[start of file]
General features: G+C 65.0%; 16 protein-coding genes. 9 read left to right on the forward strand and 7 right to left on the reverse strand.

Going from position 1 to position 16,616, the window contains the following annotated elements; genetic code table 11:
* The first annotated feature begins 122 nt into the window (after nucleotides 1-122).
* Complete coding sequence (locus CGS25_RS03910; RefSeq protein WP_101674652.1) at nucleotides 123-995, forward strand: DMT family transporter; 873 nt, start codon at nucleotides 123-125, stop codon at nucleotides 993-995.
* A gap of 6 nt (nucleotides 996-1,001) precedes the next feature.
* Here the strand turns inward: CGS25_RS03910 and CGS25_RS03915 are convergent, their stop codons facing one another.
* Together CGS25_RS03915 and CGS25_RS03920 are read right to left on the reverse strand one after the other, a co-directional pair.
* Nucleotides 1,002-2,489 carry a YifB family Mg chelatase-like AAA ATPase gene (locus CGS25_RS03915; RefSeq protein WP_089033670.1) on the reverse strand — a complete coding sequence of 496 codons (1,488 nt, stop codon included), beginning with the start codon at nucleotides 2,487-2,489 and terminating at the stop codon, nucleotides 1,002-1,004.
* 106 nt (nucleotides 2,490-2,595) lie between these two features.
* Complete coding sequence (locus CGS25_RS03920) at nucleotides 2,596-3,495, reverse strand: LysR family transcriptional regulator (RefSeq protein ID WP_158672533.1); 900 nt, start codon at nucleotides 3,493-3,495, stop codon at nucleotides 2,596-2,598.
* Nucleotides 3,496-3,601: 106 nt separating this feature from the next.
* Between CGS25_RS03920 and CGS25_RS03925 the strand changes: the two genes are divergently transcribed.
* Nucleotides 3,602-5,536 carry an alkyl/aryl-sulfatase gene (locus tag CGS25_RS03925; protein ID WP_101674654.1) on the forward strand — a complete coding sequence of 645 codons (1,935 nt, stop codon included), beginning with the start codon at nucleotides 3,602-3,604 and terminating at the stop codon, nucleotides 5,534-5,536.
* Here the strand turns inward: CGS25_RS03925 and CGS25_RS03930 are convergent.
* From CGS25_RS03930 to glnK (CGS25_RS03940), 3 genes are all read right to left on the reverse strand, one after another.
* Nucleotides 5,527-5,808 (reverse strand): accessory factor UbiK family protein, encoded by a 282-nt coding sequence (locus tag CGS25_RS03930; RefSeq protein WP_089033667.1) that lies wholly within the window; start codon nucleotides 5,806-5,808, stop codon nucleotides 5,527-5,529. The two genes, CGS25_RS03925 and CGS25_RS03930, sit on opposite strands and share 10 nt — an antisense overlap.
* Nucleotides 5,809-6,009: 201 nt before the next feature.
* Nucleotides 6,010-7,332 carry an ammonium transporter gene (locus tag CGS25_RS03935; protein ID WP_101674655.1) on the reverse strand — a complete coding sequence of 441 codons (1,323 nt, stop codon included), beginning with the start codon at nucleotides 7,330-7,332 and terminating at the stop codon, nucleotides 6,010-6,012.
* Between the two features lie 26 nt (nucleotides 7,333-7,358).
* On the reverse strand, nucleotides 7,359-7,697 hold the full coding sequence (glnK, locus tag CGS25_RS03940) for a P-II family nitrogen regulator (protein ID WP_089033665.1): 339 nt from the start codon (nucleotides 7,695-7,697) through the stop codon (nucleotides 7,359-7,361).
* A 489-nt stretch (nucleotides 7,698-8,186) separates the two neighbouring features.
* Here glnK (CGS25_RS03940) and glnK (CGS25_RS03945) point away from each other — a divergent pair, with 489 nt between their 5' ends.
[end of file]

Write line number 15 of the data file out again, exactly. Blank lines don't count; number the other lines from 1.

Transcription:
* From CGS25_RS03930 to glnK (CGS25_RS03940), 3 genes are all read right to left on the reverse strand, one after another.